News

| 18.nov.2016

Hatching eggs – transformations, man-bird and sex

As part of the SMK² project series, artist Lea Porsager has created the special display Z WAN, exploring the multi-layered narratives hiding beneath the surface of the Greek myth of Leda and the Swan.

“In Greek mythology, Leda was the daughter of an Aetolian king, famous for being impregnated by Zeus in the guise of a swan. She was the wife of Tyndareus, with whom she lay on the same night that Zeus visited her. ”

– The myth of Leda and the Swan

Part of SMK²

Over the course of a year, eight artists will stage interventions in the museum collections, creating alternative ways of presenting art that give you new perspectives and new points of entry. Lea Porsager’s special display is the fourth project in the series. 

The artist interventions are curated by Marianne Torp, chief curator and senior researcher at SMK, as part of SMK² - a range of experiments where SMK invites artists, writers and other professions to engage with the museum collections in new ways thereby bringing you fresh, startling and surprising art.

The room at the far end of the display of Dansk og Nordisk Kunst 1750-1900 Danish and Norwegian Art 1750–1900 has been transformed, allowing you to delve into Lea Porsager’s reinterpretation of the Greek myth about Leda and the Swan. In her contribution to the SMK² series, the Danish artist has given her thoughts and associations free rein, exploring the SMK stores to create the special display Z WAN – a museum bedroom.

Paintings, contraceptive pills and a paddle boat
By juxtaposing prints depicting swan motifs, paintings featuring yarn and feathers, contraceptive pills, sculptures on woollen mattresses and bed-like steel structures, vaginal balls and a huge, shiny, swan-shaped paddle boat, Lea Porsager explores the multi-layered narratives hidden below the surface of the Greek myth of Leda and the Swan. Lea Porsager dwells on the grotesque aspects of the myth, on transformations, on bird-man hybrids and on sex.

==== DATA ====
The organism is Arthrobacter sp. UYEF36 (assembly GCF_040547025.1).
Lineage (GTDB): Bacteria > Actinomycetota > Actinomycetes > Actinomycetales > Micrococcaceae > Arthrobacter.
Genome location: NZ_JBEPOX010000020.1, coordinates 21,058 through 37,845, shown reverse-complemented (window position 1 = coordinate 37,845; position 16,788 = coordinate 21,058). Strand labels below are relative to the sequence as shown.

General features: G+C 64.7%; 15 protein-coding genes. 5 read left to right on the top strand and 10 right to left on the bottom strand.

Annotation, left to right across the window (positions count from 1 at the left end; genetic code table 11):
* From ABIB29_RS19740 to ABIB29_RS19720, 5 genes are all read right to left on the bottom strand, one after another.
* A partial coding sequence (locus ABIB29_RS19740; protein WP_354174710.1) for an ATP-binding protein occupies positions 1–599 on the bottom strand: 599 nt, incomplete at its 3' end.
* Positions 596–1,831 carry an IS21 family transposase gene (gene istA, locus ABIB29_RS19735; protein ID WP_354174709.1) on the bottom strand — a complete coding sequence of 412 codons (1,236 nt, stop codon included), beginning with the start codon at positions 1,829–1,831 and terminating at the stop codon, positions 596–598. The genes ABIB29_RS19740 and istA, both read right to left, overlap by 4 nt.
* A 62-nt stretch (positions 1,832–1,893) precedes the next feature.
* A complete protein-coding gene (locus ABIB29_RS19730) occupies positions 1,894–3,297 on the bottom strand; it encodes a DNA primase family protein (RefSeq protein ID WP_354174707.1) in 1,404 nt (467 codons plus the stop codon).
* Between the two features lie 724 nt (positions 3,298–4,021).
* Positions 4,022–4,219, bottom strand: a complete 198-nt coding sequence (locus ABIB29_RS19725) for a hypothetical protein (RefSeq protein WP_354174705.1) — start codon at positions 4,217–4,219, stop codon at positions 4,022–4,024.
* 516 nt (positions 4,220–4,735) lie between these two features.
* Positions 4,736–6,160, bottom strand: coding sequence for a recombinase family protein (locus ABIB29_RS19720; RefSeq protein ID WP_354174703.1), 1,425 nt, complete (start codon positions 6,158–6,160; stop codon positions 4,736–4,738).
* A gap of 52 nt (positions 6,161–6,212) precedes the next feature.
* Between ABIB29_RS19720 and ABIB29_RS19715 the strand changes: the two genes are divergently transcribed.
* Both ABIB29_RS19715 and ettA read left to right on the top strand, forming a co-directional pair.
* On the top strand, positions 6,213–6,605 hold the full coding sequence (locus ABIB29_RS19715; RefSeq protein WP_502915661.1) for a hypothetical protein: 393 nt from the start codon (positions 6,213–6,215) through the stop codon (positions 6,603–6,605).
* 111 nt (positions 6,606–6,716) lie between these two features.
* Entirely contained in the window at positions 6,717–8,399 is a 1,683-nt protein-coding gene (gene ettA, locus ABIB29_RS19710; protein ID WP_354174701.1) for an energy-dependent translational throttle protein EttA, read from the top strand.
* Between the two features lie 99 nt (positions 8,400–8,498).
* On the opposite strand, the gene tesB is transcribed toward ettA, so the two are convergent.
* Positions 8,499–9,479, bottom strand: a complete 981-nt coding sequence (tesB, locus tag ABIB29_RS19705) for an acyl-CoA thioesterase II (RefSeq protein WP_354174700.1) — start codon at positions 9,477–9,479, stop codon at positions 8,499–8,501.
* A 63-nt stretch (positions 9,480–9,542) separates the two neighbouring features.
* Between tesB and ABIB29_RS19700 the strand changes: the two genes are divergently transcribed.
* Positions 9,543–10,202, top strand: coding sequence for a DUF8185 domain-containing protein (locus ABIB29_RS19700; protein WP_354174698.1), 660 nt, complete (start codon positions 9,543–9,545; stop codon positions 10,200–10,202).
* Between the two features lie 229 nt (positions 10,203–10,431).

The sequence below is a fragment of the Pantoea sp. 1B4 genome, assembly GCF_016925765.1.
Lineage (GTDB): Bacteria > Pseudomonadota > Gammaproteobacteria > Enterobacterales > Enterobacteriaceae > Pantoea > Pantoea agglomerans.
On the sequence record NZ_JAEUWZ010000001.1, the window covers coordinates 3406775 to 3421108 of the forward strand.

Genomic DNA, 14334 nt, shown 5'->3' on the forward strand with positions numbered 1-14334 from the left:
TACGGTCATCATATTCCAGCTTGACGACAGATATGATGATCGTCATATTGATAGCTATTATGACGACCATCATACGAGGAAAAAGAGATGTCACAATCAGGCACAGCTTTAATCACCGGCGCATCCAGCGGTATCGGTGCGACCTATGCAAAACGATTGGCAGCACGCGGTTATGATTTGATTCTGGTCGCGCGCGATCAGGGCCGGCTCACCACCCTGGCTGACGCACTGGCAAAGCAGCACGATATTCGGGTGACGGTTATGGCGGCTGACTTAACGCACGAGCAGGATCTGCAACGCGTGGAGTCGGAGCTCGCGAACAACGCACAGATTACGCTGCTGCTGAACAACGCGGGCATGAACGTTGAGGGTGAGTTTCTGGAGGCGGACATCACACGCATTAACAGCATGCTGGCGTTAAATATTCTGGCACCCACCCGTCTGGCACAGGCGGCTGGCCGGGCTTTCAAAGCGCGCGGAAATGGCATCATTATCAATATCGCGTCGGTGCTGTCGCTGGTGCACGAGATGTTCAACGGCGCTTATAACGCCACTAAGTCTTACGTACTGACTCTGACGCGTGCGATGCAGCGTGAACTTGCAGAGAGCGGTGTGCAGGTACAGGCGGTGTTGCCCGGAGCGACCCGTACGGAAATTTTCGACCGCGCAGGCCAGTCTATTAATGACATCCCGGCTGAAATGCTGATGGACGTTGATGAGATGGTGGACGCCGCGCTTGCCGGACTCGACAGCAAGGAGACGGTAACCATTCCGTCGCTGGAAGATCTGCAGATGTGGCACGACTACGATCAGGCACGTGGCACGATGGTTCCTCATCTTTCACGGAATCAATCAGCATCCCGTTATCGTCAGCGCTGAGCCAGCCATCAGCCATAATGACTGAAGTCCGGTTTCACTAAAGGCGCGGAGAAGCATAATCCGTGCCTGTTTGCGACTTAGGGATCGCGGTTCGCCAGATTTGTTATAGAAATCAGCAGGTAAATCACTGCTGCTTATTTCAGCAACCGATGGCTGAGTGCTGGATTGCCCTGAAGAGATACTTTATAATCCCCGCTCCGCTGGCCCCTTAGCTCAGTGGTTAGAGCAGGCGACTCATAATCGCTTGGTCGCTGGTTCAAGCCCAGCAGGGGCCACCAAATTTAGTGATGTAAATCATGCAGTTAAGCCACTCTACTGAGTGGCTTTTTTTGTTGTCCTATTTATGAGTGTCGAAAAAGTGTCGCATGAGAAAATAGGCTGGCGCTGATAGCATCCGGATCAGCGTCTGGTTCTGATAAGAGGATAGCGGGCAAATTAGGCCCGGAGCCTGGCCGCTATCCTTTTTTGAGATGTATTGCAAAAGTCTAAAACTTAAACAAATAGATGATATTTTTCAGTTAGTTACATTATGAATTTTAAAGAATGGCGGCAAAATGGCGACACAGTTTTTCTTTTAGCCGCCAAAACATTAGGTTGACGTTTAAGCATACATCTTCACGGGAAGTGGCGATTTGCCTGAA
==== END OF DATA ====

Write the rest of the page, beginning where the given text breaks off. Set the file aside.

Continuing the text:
Every work in Z WAN has been carefully selected to embody various connections to the tale of Leda and the Swan; some are instantly obvious while others are rather more cryptic. This approach is typical of Lea Porsager’s artistic practice: she often incorporates references to other artists and practices in order to highlight a variety of outlooks on life, meanings and connections.

In addition to works by Henri Matisse, Sonja Ferlov Mancoba, Ursula Reuter Christiansen and Joakim Skovgaard, Z WAN also features a range of new works by Lea Porsager created especially for this display

Art, philosophy and science
Lea Porsager has used the ancient myth as the starting point of a game of associations, giving her thoughts free rein. However, the artist also took a more research-oriented approach to the task: in Z WANshe emphasises the different meanings attributed to swans in everything from fairy tales to Buddhism and “black swan theory”.

Z WAN is a result of the artist’s train of thought, a reflection of her interest in ideas about sexuality, mysticism and physics, and a product of her distinctive mixture of art, philosophy, science and thinking. 
Lea Porsager has created a special display that not only explores the narratives embedded in the ancient Greek myth: it is also a constellation of works which highlights how there are always many different connections to be found – and many different answers. 

About Lea Porsager
Lea Porsager (b. 1981), is a graduate from The Royal Danish Academy of Fine Arts’ Schools of Visual Arts in Copenhagen and Städelschule in Frankfurt am Main. In recent years Lea Porsager has exhibited her work at a wide range of museums and art venues in Denmark and abroad. 

The artist’s current special display at SMK includes works she created especially for this display as well as a range of recent and older works by artists from Denmark and abroad. 

Explore the special display in room 222 inside the display of Dansk og Nordisk Kunst 1750-1900 Danish and Nordic Art 1750­­­–1900
11 November 2016 – 1 April 2017

Supported by Statens Kunstfond

Updated: 17.oct.2017
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